There are several factors affecting the accuracy of your metrics on google Analytics. Often, your metrics are affected by the accuracy of the page views. These numbers are used to measure the bounce and conversion rates on your website, besides several other parameters. From using older versions of analytics to poor implementation and even over counting caused by double tracking codes, here are the reasons why your metrics might not be as accurate as you perceive.
There are various versions of Google Analytics, and the older versions like Google Classic Analytics are just not as accurate as the newer ones. Google Universal Analytics offers new features which measure user behavior with greater accuracy and has established newer standards for how user data is collected and organised. In case you are still using Google Classic Analytics tracking code on your website, you definitely want to upgrade to Google Tag Manager and Google Universal Analytics, in order to improve the accuracy of your metrics.
Missing Tracking Code
It always recommended to have the analytics tracking code on the page. It often happens that tracking code is completely missing from entire sites, from specific pages or sub folders of sites, or even from specific sub domains. If the tracking code is missing from the page, it will not track any page views or events. What’s worse is that user behavior and data from these pages is not recorded in the analytics tool, resulting in a significant loss of data. Falcon can help you find pages with missing tags and help you get accurate metrics.
Double Tracking Codes
Quite often, there are instances where the older version of Google Analytics has not been removed even after implementing an updated one. Even though the code is much better in itself and is correctly implemented on all the pages, if you have it on the page more than once then you’re going to get duplicate page views. This is what is popularly known as Double Tracking, meaning each time the page loads, it will fire two page views. Falcon can easily identify duplicate page views and provides insight to website owner on pages causing the error.
Many sites automatically refresh the page at short intervals. While it is sometimes done for the purpose of showing new content, it is usually carried out to display new ads. This can fire duplicate page views, and this is like having double tracking on the page. Here, the page views are measured as twice their actual value, and this goes on to affect other metrics calculated from the page views on your Google Analytics Account. Yes, these refreshes which occur on their own not only leave the user disgruntled but also add up to the unnecessary bulk of duplicate data, leading to inaccuracy in your metrics.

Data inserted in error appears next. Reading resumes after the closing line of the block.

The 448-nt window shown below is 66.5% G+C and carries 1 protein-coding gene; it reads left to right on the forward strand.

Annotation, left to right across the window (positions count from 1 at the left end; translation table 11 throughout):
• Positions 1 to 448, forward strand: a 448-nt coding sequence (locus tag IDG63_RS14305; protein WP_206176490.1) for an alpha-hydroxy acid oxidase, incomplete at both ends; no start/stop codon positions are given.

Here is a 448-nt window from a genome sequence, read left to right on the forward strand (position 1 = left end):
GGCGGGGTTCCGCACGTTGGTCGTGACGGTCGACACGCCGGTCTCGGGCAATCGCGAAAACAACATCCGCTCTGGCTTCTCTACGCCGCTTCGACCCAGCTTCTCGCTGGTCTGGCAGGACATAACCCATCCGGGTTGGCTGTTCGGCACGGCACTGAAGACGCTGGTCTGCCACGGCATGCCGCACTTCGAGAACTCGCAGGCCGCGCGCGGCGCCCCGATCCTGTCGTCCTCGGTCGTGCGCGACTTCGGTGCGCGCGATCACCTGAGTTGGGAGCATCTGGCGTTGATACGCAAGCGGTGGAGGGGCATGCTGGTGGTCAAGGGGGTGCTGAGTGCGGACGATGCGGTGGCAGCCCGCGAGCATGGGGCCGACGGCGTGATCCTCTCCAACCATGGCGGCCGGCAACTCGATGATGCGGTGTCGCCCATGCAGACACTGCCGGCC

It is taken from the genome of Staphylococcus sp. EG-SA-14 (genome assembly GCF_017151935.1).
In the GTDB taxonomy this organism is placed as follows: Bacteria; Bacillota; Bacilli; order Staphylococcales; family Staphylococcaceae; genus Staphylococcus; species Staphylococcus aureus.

Besides the usage of old code, there are also ways of implementing the code which are outdated. By placing the analytics tracking code at the bottom of the page, you make it the last piece of code to be executed. Quite often, a user leaves the web page even before it has loaded completely. The tag does not fire as a result, leaving you with missing data. Auditing platforms sort this out by performing crawls through your website and pointing out where the code is implemented, how it has been implemented and where it should be, as well.
Websites still using Ajax technology are highly prone to issues regarding accurate page view measurements. The pages are often rewriting themselves rather than reloading, using various techniques. Although you might want to measure this as a new page view, it does not occur by default, since the default page view is accounted for only when a page reloads. Additional tracking is needed to measure these Ajax events as additional page views. If your site uses Ajax, you need to account for these errors, and fire Virtual Page views when the page changes, rather than relying on the normal page load for Google Analytics to capture the right data.
Most users tend to disable their browser’s automatic usage of tags and cookies on a website. In this case, Google Analytics fails to work, and these page views cannot be tracked. Some users resort to Ad blockers and other browser extensions which prevent the loading of certain files. These extensions work against advertising and display ads, but also end up blocking tracking scripts. Some of these extensions even block Google Tag Manager. Even though this is usually a small number, the number could be significant in certain segments, particularly on websites where the audience is more knowledgeable.